At the time I read Dr. Barton's article on "The Elimination of Hexamethylenamin by the Mucous Membrane of the Middle Ear,"1 together with report of a case of suppurative otitis media, I thought of the desirability of testing the effects of the drug in other conditions characterized by presence of a discharge; but at that time I was a student in a medical school and, lacking both the time and clinical opportunity to do so, soon forgot it.
On reading Dr. Vanderhoof's article,2 however, my interest in the subject was revived, and having this time both the time and the opportunity, I decided to test the efficiency of the drug, generally following Dr. Vanderhoof's suggestions as to the dosage and frequency of administration. I also decided to extend the scope of Dr. Vanderhoof's observations, including cases other than bronchitis. My clinical opportunity was very good. most of my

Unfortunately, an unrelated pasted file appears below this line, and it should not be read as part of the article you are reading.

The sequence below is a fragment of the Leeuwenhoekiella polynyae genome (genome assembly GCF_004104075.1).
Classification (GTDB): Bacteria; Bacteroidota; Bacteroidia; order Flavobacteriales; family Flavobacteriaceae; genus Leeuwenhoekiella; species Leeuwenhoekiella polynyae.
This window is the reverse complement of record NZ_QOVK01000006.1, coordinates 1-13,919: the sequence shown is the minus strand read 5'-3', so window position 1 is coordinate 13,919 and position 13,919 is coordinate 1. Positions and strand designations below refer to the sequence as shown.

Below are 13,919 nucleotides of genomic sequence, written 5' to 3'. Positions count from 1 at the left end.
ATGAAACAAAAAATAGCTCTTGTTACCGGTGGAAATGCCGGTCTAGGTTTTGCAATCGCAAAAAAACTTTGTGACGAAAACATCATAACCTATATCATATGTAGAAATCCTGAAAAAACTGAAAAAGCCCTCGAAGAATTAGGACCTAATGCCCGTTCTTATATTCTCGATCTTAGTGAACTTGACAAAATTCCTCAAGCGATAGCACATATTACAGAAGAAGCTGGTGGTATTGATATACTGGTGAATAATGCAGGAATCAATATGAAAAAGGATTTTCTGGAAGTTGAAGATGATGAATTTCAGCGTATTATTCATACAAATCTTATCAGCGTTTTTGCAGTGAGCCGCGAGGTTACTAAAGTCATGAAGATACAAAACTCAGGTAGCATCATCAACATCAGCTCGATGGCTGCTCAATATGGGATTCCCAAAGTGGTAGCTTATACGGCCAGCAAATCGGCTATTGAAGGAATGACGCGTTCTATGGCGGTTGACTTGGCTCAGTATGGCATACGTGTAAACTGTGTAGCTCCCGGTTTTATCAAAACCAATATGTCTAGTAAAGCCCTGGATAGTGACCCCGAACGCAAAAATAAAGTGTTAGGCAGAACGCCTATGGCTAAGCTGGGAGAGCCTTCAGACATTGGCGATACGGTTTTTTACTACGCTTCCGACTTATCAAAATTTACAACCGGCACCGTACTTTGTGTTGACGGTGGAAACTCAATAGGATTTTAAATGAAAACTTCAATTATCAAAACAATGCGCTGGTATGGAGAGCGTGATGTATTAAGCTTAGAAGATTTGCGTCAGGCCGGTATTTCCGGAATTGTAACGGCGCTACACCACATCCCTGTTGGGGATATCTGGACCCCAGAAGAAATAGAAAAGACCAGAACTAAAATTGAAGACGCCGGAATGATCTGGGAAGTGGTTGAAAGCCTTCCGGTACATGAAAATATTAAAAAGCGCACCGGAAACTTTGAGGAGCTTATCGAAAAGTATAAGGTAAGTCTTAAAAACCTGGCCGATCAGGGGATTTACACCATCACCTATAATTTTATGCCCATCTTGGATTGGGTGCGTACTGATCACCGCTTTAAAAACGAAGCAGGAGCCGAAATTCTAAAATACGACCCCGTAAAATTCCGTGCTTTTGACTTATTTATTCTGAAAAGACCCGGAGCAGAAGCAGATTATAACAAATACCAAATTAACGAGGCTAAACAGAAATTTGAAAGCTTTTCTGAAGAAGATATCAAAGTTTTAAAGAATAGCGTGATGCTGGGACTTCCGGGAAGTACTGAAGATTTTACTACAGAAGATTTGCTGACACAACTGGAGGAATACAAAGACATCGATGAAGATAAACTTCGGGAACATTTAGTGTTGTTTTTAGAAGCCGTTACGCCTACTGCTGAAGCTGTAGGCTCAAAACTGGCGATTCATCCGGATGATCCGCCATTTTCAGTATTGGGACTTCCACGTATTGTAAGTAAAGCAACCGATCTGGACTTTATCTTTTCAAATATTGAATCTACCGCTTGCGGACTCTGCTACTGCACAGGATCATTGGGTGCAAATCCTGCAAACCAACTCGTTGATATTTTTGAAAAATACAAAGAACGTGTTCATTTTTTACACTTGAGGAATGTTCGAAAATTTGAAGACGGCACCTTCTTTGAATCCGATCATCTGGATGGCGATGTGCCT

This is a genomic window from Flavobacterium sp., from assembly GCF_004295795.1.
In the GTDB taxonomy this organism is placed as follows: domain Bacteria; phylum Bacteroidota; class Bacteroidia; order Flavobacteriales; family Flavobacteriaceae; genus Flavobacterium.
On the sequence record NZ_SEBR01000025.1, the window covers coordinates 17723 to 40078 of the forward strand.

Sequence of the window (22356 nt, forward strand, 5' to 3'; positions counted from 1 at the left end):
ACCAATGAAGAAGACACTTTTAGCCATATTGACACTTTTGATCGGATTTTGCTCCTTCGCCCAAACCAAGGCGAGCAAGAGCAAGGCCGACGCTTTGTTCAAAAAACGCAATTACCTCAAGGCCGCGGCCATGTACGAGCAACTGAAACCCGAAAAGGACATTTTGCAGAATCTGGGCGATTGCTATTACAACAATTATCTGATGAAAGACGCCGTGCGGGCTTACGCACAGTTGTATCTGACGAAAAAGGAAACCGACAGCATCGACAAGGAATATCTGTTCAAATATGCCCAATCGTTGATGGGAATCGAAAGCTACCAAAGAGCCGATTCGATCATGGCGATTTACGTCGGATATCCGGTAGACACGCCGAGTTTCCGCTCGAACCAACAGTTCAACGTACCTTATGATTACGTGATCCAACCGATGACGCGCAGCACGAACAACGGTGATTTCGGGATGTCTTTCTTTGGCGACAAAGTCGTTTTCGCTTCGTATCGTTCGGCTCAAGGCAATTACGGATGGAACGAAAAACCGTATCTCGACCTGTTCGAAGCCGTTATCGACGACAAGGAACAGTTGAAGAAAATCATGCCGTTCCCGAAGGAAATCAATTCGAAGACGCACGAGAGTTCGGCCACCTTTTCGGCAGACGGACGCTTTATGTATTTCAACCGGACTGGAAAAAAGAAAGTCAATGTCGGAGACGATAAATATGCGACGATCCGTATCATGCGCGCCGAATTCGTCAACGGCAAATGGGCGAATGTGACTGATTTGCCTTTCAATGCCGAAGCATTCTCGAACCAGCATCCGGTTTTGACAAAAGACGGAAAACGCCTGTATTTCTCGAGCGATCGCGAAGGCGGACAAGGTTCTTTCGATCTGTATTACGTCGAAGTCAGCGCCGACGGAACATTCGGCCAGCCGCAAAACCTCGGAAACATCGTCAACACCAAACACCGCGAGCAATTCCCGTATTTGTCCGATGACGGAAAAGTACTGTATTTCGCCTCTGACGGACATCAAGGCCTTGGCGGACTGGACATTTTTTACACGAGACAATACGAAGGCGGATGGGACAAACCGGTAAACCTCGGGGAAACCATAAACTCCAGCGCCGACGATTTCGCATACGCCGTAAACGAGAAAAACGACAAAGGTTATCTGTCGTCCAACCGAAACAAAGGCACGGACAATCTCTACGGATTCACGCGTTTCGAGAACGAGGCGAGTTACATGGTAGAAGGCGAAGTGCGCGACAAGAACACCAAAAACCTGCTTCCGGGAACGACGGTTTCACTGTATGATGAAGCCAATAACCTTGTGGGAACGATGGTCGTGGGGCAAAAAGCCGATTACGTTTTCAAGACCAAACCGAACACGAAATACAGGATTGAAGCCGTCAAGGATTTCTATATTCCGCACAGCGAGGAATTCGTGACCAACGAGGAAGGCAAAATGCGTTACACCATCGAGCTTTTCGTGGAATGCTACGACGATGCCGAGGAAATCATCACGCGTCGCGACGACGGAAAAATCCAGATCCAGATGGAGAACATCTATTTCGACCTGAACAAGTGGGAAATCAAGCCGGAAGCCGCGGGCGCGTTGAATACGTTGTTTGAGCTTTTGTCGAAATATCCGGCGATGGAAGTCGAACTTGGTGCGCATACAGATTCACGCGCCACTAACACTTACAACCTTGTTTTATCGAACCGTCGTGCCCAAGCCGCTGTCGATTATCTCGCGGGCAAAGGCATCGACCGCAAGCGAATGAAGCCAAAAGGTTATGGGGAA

EISENBERG AA. THE USE OF HEXAMETHYLENAMIN IN THE AFFECTIONS OF THE UPPER RESPIRATORY TRACT. JAMA. 1912;LVIII(26):2032–2033. doi:10.1001/jama.1912.04260060385012
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